We all know an Evangelical church when we see one. The name usually gives it away. Well, that’s the case with Legacy Christian Church. I mean that’s a really Evangelical name, isn’t it? So, I decided to give this a church a visit this past Sunday.
My interest in visiting Legacy was peaked because I had watched the land that the church sits on be transformed over the years from hills and pine forest to church. I watched the transformation every time I drove out the the stable to ride horses. I had thought about visiting the church a little less than a year ago but one day on my way back from the stable and contemplating the idea, the car that I was driving lost steering in front of the church. I arrived back at my parents house safely (the car needed serious fixing) but all thoughts of visiting Legacy vanished from my head. After all if I was thinking about visiting as I drove by and the car broke down at that moment, I thought this might be a sign from God that I shouldn’t go (I was in the process of being received into the Catholic Church). But nothing happened this time around. Time to visit Legacy.
According to Legacy’s FAQ page the church describes it’s self as a “Restoration” or “New Testament” church. This means that Legacy worships in style that is in accordance with how Christians worshiped in the first century. They find basis for this in the Book of Acts. Well, I spent two days reading the Book of Acts. The only content I found in Acts concerning the worship practices of first century Christians was that they tended to gather as a group for prayer, teaching and communion. The worship was usually lead by a teacher of the early Church, like St. Paul. I also found this in Acts as well, many of the converts came from synagogues that consisted of both Israelite Jews and Hellenistic Jews (Gentiles who feared G-d). But historical evidence possibly suggests that early Christians worshiped in a manner closer to practices found in the synagogues. This is for certain, we’ll possibly never know for sure.
Two days before I went to Legacy I emailed the church to ask if there was a person, maybe an elder, I could talk to about the beliefs of the church and how worship worked. I received a reply with the name of an Elder that I could talk to. So, I met with the Elder on Sunday morning to learn about the basic beliefs of Legacy church. Well, here are the must knows of Legacy:
- Legacy is a non-denominational church meaning that they are not part of a larger church convention, Sea or communion. As such, Christ is the only head of the church and decision concerning the congregation and Legacy are made my Legacy’s Elders and church board.
- They take the Bible literally. They believe that every thing in the Bible historically happened. No nice stories here to help with Christian teaching.
- The Bible is the word of God written by man. The Bible might have been altered in it’s composition? They don’t believe that.
- Spreading the word of God. Yes, that means lots and lots of mission trips.
- Communion? They do that every Sunday. I never thought I would hear that about an Evangelical church in my life. And it’s open communion, too.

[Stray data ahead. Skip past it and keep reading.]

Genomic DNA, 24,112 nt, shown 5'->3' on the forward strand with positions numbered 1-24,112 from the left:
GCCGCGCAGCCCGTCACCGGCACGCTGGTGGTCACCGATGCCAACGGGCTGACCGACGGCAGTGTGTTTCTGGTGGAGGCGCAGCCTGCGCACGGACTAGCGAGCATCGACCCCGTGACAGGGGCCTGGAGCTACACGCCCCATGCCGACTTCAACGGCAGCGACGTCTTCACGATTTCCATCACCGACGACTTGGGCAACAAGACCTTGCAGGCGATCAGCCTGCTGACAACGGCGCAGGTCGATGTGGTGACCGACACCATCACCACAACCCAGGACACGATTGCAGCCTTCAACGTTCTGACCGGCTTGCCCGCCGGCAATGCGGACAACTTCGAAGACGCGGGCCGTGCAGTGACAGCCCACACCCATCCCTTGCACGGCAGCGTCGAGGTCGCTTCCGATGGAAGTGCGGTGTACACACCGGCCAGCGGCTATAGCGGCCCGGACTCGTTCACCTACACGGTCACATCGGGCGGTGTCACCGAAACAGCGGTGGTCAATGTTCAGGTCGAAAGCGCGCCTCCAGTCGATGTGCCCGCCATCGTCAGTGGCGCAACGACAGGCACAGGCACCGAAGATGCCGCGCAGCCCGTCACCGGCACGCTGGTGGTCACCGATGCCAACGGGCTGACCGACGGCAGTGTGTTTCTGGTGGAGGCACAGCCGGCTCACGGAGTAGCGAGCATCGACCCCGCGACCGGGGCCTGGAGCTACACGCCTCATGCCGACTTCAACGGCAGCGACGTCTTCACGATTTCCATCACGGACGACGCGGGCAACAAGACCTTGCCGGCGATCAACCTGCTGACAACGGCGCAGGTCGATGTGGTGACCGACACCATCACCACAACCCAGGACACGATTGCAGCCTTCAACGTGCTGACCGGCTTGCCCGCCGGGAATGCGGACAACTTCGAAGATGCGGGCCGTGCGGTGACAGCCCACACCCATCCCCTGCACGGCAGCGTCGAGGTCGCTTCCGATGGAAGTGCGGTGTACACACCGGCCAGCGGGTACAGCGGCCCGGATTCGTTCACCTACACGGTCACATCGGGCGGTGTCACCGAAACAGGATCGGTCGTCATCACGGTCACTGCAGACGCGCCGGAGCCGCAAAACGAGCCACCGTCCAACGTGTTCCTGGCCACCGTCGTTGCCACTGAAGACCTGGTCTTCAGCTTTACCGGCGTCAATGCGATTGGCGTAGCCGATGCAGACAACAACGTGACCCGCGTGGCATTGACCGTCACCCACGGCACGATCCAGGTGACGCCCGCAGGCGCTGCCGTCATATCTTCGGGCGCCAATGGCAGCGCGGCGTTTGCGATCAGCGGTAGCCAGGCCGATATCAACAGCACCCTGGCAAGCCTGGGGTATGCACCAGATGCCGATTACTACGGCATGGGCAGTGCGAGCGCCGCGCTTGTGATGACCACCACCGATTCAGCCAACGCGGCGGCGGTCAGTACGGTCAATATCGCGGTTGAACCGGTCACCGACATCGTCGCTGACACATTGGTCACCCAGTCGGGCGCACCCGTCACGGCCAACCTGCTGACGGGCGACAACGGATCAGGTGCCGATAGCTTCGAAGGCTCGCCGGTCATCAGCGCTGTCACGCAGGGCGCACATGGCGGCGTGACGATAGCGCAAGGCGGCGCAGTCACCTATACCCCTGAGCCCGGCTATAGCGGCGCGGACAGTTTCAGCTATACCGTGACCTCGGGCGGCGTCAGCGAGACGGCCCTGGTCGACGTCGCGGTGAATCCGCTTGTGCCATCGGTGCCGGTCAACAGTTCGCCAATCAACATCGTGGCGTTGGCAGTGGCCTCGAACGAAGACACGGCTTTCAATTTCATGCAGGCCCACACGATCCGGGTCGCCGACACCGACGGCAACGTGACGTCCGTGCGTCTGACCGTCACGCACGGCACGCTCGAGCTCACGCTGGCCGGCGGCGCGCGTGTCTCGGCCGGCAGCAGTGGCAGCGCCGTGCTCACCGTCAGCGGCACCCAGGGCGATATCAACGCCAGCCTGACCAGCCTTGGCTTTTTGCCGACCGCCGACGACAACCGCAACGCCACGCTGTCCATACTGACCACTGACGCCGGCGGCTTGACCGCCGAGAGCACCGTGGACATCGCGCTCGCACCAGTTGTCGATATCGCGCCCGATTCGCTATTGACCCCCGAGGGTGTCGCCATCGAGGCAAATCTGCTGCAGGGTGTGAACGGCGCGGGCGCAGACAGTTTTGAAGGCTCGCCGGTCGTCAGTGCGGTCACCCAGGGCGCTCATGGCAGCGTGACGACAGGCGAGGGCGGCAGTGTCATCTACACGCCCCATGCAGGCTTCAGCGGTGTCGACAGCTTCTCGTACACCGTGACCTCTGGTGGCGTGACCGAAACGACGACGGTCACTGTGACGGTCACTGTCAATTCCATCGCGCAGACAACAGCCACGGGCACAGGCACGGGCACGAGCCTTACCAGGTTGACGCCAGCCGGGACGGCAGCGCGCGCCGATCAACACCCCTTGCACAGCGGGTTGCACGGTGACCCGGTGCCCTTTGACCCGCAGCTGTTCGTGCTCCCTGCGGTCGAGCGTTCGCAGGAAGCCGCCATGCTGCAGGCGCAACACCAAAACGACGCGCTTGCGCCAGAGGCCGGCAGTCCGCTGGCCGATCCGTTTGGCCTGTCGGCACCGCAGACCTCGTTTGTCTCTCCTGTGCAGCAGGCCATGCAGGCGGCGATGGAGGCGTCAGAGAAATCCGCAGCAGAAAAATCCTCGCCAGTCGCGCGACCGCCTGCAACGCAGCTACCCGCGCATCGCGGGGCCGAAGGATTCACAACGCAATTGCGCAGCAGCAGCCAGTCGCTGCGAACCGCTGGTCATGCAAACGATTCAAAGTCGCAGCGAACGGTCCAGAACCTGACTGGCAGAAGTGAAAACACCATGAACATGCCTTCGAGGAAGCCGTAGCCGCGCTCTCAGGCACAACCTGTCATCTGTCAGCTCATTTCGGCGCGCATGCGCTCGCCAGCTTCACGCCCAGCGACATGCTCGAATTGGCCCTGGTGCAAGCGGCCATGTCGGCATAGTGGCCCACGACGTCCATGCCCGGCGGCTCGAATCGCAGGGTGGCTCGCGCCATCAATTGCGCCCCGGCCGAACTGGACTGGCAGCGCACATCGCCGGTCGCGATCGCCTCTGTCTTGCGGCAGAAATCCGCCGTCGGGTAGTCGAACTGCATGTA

After talking to the Elder I met a nice woman to sit with during the service who told me a little bit about Legacy’s history. Lo and behold the church started at Bedford, my former middle school. To be honest, that’s not surprising. The school was a supporter of religion even if it wasn’t a religious school.
As for he service itself, it was self explanatory. The Christian band and congregation san a few songs with lyrics projected onto the wall for the first thirty minutes or so. Then communion was served. Communion at Legacy is different than in most churches. First off there wasn’t and Elder or Priest to say the communion prayers or to consecrate the communion. Second communion was served out of a tray and people stayed seated. Thus, the communion tray was passed around the seated congregation. During communion a choir member sang a hymn/song. And then it was time for the sermon. The reading for the sermon was the commandment, “Thou shall honor your parents.” At this moment, before the reading, everyone in the congregation pulled out their Bible. I mean everyone. You know how we all think of Evangelicals taking their Bibles with them to church? Well, that really does happen. I was caught off guard as everyone bent down to grab their Bibles from under neath their chairs. Then the reading happened. And then the sermon.
Ok, so the sermon. What to say about the sermon. It was really long. Longer than what I am used to. The sermon lasted about sixty minutes or so and unfortunately my attention span is about forty-five minutes. The last fifteen minutes were a real God given struggle. While I was busy trying to find ways to keep myself focused on the sermon (that was no easy task), everyone else around me was completely drawn in by the teaching. I mean, they were taking notes in their Bibles, in notebooks and praising the preacher at particularly meaningful moment. While I was impressed by the public speaking skills of the preacher, the sermon itself made me feel uncomfortable. Particularly the parts where the congregation was being told that they should not question authority and should accept social norms without question. This, of course a post or another time.
I’d have to say for the first time going to an Evangelical I felt fairly welcomed despite being Catholic. As for the people I met there, they accepted my Catholicism without question and even asked me questions about being Catholic. To be honest, I wasn’t expecting that at all.